Difference Between Sex and gender is that Sex refers to the set of characteristics physical and biological defined genetically determining whether a living being is male, female, or intersexual. Sex chromosomes and phenotypic factors are key factors in the assignment of a human’s sex.
The genre covers a number of roles, behaviors, and attributes socially constructed that are considered appropriate for a person according to their biological sex. These social constructions are traditionally linked to the categories of men and women, but little by little many other gender identities have been recognized. The social, cultural and space-time contexts are decisive in the definition of gender.
Physical and biological characteristics that define the sex of a living being.
It refers to the set of characteristics, behaviors, and roles attributed to a person because of their biological sex that is considered socially appropriate.
|Categories||Male, female, and, to a lesser extent, intersexual.||Man, woman, cisgender, transgender, among others.|
What is sex?
Sex refers to the set of particular physical and biological attributes that define a male, a female or an intersexual. For example, in the case of humans, it belongs to one sex or another depending on factors such as genetic composition, hormonal processes and phenotypic characteristics.
When talking about phenotypic sexual characteristics, these are the internal and external sexual characteristics that are observable in a person. For example, genitals, hormonal processes, reproductive system, physical/body constitution, etc. These characteristics begin to develop near the seventh week of gestation of the organism.
- It refers to the physical and biological attributes of a living being.
- The sexual attributes of a living being are determined by the X and Y sex chromosomes.
- Sexual characteristics mainly define two types of sex: the male and the female.
- There may be unusual cases of intersex people.
- The sex remains stable.
The sex chromosomes are responsible for determining the sex of a living being. In humans, these chromosomes are X and Y, found in pairs (XX or XY). Half of the chromosomes that a human being possesses come from each of the parents.
The female has XX chromosomes, while the male has XY chromosomes. Biological sex is determined at the time fertilization occurs. The father donates in the sperm either an X or a Y chromosome, while in the mother’s ovum there are only X chromosomes.
Sexual characteristics develop according to the type of chromosomes present.
In the case of intersex, due to some particular situation at the genetic level, the chromosomes do not follow the XX or XY pattern, presenting themselves in another way (XYY, XXY, etc.). This results in sexual characteristics being atypical. In addition, intersexuality can also occur due to variations in phenotypic patterns (formation of glands, genital organs, etc.).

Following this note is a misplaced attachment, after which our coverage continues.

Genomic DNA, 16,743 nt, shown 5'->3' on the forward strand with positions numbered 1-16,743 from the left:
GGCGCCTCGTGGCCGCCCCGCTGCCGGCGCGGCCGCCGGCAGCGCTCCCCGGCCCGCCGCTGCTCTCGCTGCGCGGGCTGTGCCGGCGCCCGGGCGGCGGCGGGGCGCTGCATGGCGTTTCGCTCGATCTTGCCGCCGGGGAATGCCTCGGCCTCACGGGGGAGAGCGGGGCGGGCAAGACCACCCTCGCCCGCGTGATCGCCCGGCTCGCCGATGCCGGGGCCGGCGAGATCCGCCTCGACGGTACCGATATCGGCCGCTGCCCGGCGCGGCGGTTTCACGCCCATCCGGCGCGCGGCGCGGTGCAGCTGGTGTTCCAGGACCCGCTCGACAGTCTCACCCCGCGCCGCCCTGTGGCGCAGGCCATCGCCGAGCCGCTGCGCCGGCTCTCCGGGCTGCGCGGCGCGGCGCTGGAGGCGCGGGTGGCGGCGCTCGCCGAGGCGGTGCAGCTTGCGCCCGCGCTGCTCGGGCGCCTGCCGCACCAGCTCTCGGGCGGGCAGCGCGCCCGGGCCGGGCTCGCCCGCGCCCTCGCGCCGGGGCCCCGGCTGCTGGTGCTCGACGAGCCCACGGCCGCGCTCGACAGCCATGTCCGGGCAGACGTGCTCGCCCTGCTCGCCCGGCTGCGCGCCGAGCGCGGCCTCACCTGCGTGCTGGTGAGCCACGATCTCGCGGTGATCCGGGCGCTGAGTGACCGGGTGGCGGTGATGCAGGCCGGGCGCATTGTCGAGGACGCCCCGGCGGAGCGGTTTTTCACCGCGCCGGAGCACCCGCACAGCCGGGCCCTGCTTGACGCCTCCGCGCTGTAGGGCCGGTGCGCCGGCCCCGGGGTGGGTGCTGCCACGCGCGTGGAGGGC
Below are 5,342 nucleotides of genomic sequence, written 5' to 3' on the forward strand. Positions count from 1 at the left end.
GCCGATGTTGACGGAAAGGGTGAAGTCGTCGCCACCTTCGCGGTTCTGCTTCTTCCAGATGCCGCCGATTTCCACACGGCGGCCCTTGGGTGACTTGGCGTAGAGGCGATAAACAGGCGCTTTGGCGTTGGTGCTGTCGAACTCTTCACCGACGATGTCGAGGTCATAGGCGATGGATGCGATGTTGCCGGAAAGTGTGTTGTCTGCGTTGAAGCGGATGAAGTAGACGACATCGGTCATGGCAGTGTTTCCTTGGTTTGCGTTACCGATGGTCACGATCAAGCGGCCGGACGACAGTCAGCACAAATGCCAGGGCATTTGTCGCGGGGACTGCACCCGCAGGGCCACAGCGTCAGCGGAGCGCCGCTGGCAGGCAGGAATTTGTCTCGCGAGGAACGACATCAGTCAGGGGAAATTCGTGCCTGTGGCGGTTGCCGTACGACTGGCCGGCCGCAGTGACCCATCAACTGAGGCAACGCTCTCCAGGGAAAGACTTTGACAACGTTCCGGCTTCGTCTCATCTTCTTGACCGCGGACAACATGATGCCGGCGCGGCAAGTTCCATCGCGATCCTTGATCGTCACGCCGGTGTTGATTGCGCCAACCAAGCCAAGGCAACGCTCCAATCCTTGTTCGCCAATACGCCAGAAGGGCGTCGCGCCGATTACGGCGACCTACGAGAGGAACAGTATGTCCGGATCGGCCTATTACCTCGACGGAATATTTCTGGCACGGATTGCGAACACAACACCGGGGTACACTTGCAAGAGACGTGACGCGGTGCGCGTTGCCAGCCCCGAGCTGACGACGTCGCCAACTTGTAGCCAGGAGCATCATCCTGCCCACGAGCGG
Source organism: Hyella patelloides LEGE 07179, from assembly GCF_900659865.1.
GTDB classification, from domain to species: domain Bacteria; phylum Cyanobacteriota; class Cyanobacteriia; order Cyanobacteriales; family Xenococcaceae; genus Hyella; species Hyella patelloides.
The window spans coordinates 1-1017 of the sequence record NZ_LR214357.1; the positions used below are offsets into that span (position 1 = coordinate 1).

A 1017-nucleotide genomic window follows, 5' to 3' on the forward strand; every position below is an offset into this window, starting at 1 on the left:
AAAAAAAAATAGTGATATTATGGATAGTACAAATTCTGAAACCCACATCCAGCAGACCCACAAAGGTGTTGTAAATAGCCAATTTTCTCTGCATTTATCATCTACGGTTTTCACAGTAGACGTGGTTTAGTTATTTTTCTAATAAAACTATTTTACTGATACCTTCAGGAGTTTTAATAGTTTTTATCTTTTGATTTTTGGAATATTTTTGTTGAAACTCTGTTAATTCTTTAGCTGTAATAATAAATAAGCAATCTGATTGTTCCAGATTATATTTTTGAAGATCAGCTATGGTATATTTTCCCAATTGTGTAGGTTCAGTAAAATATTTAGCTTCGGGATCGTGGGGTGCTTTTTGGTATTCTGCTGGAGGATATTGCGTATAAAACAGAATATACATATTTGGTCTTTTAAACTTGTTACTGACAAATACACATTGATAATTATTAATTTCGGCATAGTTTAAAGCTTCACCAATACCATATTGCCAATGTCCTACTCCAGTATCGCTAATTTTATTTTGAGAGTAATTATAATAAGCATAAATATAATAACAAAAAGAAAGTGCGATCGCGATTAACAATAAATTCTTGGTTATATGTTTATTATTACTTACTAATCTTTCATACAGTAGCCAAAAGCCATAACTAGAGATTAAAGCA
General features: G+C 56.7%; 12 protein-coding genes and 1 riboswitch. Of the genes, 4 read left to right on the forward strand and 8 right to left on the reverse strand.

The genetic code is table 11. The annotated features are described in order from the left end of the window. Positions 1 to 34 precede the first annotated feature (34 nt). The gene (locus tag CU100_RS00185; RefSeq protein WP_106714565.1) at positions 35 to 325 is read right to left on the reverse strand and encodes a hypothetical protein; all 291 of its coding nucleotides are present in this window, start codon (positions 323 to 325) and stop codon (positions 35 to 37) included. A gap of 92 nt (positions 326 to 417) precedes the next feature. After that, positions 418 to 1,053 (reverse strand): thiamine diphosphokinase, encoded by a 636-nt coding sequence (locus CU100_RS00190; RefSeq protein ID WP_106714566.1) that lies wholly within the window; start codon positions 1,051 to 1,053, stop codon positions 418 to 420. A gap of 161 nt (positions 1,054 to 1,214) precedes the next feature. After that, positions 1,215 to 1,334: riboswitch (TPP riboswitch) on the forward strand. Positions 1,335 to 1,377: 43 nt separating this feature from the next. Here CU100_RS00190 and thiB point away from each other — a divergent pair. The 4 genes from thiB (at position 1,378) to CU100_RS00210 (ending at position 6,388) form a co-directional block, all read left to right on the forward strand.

The sex of a person, in this case, is not clearly defined at the time it is born. An intersexual can begin his life with characteristic features of one sex, and then develop features of another sex.
What is gender?
The gender is the social perception we have of a person about what is appropriate in relation to their biological sex, sexual orientation, and other aspects of their identity. This perception is determined by the social and cultural context , as well as by the biological and psychological characteristics of an individual.
A person may have a gender identity different from that assigned in their society. It can be assigned before birth, usually associated with the person’s sex.
The characteristics that determine what it is to be a man and a woman vary at a temporal level (time) and at a spatial level (from culture to culture or society). So gender is fundamentally a social construction (a social product based on social practices and rules that varies from society to society).
It is common for gender to be associated only in response to the biological difference between the sexes, from a binary perspective. That is, from the male / female dichotomy there is a tendency to assume that there are only two genders: men and women.
- It can be a form of self-identification, as well as social perception.
- It is a social construct.
- There is no single way to act or behave according to a specific gender.
- Gender identity and gender roles change according to the socio-cultural context and throughout history.
- The definition of what a genre tends to change.
- There is no single way to live the genre.
Gender identity refers to how well a person is identified as being of the same gender. This identification with a gender is related to a person’s personal experiences, education, and social relationships, according to the patterns established for each gender.